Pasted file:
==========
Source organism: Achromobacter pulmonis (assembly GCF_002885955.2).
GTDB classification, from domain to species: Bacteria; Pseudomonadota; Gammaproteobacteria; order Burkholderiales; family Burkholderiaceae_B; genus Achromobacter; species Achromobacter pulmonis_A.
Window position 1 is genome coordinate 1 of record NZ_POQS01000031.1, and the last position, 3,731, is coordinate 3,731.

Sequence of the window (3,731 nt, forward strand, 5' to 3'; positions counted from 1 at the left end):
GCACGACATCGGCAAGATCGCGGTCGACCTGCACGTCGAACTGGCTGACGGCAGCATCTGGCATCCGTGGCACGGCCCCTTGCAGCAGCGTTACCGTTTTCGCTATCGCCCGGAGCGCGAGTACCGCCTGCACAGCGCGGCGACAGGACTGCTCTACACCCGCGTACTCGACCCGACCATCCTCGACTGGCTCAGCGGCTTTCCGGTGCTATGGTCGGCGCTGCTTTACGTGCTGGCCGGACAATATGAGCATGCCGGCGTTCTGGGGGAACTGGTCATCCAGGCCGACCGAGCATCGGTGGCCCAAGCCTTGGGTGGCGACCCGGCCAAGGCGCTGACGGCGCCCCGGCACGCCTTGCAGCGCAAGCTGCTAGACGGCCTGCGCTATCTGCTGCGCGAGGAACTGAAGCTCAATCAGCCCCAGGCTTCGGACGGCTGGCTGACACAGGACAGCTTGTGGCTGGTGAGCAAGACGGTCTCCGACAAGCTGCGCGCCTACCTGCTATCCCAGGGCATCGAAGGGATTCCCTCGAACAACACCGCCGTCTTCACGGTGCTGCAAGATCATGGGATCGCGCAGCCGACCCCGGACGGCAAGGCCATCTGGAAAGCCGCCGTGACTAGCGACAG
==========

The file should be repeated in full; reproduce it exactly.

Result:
Source organism: Achromobacter pulmonis (assembly GCF_002885955.2).
GTDB classification, from domain to species: Bacteria; Pseudomonadota; Gammaproteobacteria; order Burkholderiales; family Burkholderiaceae_B; genus Achromobacter; species Achromobacter pulmonis_A.
Window position 1 is genome coordinate 1 of record NZ_POQS01000031.1, and the last position, 3,731, is coordinate 3,731.

Sequence of the window (3,731 nt, forward strand, 5' to 3'; positions counted from 1 at the left end):
GCACGACATCGGCAAGATCGCGGTCGACCTGCACGTCGAACTGGCTGACGGCAGCATCTGGCATCCGTGGCACGGCCCCTTGCAGCAGCGTTACCGTTTTCGCTATCGCCCGGAGCGCGAGTACCGCCTGCACAGCGCGGCGACAGGACTGCTCTACACCCGCGTACTCGACCCGACCATCCTCGACTGGCTCAGCGGCTTTCCGGTGCTATGGTCGGCGCTGCTTTACGTGCTGGCCGGACAATATGAGCATGCCGGCGTTCTGGGGGAACTGGTCATCCAGGCCGACCGAGCATCGGTGGCCCAAGCCTTGGGTGGCGACCCGGCCAAGGCGCTGACGGCGCCCCGGCACGCCTTGCAGCGCAAGCTGCTAGACGGCCTGCGCTATCTGCTGCGCGAGGAACTGAAGCTCAATCAGCCCCAGGCTTCGGACGGCTGGCTGACACAGGACAGCTTGTGGCTGGTGAGCAAGACGGTCTCCGACAAGCTGCGCGCCTACCTGCTATCCCAGGGCATCGAAGGGATTCCCTCGAACAACACCGCCGTCTTCACGGTGCTGCAAGATCATGGGATCGCGCAGCCGACCCCGGACGGCAAGGCCATCTGGAAAGCCGCCGTGACTAGCGACAG